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00:00:00 - The Family Home

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Partial Transcript: WN: Wanda Newton. Today is February the 12th, 1994. I’m in the home of Velma Collins who lives north of town. So many people inquire about this lovely, big brick home at the edge of town, so we are going to let Velma tell her story. She can begin with her house.

VC: My father designed it, and I don’t know who helped him. I wish I had some blue prints that would tell me more about it. But anyway, it’s here, and, by in large, it’s just like he planned it. Very little that’s been done to it…made it a little larger. Mother added a couple of rooms that were advantageous. I was glad, even though they made the house too big for me as an adult and as a widow.

Segment Synopsis: Velma talks extensively about their family home that her father built. She not only grew up there, but also moved back there to live after marrying.

Keywords: Frank Winters; John Leland Collins; Laurel Hotel; Noah Shipman; Turner Turnpike; R.L. Jones

Subjects: Collins home; family home

00:14:15 - Relvue

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Partial Transcript: WN: Well, tell us about the name, how the name of the pond.

VC: Oh, yes, that is interesting. It’s Relvue, but it’s not spelled V I E W. It’s spelled R E L V U E, because that was the way my father started it. Now, the first three letters R E L are his initials. His birth name was Robert Edward Lee Jones, and he was named for General Robert E. Lee. Because Lee, General Lee was so revered in the south. But that was too many initials to write all the time, so daddy always signed his name R.L. Jones, and called “Bob”, I think, in the early days rather than Robert. His mother called him Robert. But, and he decided on V U E instead of V I E W. So this place is known as Relvue. Relvue Farm or Relvue Place, I’m not just sure which. I just call it Relvue.

Segment Synopsis: Velma tells about how the pond, and subsequently, the farm got the name Relvue.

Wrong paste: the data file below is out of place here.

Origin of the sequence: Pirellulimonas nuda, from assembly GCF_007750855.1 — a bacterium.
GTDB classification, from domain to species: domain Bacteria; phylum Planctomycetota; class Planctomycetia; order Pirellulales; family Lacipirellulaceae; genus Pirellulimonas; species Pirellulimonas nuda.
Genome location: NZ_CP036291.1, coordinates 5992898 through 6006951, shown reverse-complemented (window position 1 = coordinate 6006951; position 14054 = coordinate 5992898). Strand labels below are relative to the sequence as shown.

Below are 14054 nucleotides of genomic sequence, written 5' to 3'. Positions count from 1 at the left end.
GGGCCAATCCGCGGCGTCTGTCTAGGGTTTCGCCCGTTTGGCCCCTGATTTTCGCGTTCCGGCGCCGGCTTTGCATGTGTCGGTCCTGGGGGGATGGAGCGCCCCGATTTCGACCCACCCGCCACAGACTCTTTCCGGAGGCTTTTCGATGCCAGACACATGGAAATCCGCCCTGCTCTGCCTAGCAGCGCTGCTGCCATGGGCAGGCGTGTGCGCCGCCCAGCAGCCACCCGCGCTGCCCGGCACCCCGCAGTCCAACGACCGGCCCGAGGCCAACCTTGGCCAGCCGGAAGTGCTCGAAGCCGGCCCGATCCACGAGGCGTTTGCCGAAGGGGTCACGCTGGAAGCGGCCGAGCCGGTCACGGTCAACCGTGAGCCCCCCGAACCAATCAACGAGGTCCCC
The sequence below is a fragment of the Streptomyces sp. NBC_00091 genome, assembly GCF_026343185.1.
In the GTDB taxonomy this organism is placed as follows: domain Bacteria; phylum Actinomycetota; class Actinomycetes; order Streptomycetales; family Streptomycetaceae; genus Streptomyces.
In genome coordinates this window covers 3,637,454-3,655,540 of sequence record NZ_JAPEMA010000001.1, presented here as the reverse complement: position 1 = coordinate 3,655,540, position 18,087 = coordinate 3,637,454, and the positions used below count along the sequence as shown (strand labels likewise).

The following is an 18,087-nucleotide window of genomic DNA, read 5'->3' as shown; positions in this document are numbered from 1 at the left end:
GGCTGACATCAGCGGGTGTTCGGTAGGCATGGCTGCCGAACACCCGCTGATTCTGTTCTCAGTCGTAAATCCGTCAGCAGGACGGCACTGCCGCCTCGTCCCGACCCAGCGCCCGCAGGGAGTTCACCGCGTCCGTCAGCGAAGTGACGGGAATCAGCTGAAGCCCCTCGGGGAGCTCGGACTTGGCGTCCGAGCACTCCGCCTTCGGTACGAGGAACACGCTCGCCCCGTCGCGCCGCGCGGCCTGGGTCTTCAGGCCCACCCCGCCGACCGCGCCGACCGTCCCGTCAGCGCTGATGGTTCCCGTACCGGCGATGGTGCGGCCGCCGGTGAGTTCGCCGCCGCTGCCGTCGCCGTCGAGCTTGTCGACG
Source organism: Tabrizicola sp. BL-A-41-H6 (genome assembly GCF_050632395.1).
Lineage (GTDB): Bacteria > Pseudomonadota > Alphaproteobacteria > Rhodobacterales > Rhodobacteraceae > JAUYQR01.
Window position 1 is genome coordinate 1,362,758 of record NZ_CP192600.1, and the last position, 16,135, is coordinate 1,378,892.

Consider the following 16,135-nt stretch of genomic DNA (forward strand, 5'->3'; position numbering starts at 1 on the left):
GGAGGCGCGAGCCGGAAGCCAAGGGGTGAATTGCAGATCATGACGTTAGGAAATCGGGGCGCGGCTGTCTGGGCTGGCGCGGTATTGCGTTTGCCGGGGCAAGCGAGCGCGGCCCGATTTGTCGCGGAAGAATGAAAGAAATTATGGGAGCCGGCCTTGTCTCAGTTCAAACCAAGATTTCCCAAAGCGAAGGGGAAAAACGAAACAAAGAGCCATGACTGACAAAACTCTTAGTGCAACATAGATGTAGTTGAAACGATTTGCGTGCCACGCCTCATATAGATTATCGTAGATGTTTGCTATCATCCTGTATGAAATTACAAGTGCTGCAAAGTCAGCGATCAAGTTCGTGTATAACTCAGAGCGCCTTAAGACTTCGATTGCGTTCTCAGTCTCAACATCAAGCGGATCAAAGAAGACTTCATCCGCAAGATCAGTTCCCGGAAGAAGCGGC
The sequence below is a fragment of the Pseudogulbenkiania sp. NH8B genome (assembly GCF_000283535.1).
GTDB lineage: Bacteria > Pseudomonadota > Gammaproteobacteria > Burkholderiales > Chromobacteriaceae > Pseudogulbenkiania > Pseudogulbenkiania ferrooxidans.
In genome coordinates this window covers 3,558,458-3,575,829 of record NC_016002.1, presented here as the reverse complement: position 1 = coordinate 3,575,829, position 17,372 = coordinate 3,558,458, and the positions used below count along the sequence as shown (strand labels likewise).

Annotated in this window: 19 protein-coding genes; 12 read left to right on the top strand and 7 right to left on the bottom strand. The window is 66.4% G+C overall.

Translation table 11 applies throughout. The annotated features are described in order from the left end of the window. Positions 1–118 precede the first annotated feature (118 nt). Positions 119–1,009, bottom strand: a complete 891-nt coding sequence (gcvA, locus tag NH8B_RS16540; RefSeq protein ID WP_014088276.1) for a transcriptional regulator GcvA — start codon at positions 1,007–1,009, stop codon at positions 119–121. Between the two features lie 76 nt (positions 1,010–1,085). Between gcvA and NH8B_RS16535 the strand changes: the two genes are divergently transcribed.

Keywords: R.L. Jones; Robert Edward Lee Jones; Relvue

00:17:52 - Attending School

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Partial Transcript: WN: Oh yes. Tell me about that school.

VC: Well, there was not much grass on that yard there.

WN: Well, now is it in the same block that Washington School…

VC: Yes, it was right there. Just right there. And it was a two-story, and we thought it was the enormous, and we thought it was real nice. But one thing I can remember over there, we had a may pole dance. It was the real thing. I don’t know who put it up or who put the streamers, but I can remember in and out, in and out twirling as the music played ‘till we got it woven clear down to the bottom. And I can remember on Friday afternoons, the teacher would read us a book. It would be a continuous thing, each Friday for an hour or so.

Segment Synopsis: Velma recalls attending school and some of her teachers and what they learned in the early days.

Keywords: Gladys Banks; Orva Henkins; Washington School

Subjects: attending school

00:20:17 - Other Homes

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Partial Transcript: VC: Huh-uh, no cafeterias. And so lunch pails were in order, I’m sure. I can remember then later, we lived on west 11th, and that’s where I learned to skate. There must have been a little sidewalk along there.

WN: Well now when did you build this home?

VC: This home?

WN: Uh-huh.

VC: This home was built in 1917 and I think over into ’18. But when we lived on west 11th, that’s where I learned to skate. And I can’t remember…

WN: Which house did you live in on west 11th?

VC: Oh, along where you lived, somewhere along in there. [Indecipherable] or somewhere right in there. I would go across the alley to school.